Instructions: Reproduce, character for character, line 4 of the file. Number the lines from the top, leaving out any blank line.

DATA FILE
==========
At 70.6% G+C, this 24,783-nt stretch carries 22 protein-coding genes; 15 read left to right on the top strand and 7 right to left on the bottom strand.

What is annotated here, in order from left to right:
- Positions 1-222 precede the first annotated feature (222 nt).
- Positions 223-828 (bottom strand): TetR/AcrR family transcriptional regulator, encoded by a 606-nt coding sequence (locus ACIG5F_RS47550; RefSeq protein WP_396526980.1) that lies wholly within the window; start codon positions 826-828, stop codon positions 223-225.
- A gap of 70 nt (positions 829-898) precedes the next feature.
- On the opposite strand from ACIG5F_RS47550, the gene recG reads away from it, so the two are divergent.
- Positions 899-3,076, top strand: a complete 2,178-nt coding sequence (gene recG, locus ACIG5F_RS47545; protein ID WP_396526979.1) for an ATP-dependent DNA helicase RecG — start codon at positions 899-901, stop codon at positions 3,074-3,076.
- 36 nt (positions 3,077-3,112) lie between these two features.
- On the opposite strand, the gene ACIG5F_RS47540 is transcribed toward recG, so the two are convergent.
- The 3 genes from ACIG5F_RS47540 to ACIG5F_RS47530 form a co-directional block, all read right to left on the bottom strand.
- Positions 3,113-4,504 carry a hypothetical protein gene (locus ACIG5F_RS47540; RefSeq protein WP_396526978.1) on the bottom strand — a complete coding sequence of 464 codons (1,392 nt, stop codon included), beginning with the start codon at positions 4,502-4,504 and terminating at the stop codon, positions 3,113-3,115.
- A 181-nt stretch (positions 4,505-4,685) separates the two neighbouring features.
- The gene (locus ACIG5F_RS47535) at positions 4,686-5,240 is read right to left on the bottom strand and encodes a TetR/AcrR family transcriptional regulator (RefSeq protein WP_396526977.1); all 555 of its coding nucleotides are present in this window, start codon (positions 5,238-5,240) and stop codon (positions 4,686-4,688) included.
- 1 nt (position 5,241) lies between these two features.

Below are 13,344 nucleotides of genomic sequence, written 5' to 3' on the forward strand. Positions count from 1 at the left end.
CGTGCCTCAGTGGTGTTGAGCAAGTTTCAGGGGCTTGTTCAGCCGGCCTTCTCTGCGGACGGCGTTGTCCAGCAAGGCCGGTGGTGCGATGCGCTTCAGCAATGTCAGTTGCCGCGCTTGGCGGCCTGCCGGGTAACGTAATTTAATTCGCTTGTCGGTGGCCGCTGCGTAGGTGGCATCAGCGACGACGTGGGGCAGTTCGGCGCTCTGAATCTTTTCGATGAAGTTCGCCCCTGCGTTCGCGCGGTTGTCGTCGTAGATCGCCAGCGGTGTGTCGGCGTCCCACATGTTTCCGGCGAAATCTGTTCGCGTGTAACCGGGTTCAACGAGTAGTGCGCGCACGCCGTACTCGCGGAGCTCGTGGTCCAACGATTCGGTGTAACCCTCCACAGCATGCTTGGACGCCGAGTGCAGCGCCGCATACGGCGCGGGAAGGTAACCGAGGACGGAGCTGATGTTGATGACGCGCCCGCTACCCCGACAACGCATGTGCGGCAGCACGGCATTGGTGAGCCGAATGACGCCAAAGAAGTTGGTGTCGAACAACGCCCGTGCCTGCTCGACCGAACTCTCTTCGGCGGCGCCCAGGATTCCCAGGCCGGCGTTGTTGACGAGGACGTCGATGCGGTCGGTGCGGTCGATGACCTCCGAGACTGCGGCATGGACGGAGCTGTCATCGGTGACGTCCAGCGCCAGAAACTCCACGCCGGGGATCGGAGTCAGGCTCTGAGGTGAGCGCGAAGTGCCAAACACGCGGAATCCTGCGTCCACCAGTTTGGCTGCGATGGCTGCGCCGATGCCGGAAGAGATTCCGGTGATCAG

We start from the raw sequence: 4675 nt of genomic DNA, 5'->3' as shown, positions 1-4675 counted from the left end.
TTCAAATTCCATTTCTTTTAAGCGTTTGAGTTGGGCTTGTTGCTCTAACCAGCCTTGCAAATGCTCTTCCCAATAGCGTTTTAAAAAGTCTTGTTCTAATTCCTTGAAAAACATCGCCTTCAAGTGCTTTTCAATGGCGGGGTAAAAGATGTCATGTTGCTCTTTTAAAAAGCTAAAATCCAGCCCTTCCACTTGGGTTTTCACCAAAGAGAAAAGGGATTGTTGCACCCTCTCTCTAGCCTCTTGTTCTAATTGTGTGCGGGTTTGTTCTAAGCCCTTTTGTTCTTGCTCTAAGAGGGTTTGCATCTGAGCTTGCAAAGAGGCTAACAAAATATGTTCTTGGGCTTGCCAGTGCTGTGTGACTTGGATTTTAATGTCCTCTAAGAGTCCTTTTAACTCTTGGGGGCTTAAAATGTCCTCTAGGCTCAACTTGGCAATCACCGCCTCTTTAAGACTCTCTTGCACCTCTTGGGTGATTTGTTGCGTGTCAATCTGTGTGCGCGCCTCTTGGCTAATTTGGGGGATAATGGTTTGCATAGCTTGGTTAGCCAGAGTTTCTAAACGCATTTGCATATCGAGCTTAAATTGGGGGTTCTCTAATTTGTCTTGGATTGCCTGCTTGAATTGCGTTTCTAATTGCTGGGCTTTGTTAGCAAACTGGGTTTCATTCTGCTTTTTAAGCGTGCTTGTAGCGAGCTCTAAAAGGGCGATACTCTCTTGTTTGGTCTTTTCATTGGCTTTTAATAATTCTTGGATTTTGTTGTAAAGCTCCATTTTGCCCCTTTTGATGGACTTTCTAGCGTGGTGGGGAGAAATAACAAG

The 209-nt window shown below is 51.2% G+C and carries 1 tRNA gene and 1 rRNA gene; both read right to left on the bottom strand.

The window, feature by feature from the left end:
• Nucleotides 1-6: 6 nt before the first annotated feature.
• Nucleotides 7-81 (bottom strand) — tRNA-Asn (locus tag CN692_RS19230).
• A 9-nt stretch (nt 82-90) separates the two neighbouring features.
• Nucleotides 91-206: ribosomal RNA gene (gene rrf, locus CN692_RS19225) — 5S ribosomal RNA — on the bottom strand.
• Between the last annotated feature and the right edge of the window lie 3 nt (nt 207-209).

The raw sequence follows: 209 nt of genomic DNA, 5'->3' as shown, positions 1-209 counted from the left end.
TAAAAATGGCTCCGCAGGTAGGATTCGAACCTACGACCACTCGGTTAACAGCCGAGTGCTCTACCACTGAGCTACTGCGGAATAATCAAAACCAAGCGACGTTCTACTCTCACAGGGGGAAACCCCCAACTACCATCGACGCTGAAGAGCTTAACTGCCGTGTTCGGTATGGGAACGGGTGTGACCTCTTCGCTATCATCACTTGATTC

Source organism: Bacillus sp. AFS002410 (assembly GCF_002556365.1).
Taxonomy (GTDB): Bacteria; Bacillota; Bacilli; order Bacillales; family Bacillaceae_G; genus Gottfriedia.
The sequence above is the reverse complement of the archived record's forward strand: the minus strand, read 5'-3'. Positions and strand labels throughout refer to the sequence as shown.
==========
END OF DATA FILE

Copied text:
- Positions 223-828 (bottom strand): TetR/AcrR family transcriptional regulator, encoded by a 606-nt coding sequence (locus ACIG5F_RS47550; RefSeq protein WP_396526980.1) that lies wholly within the window; start codon positions 826-828, stop codon positions 223-225.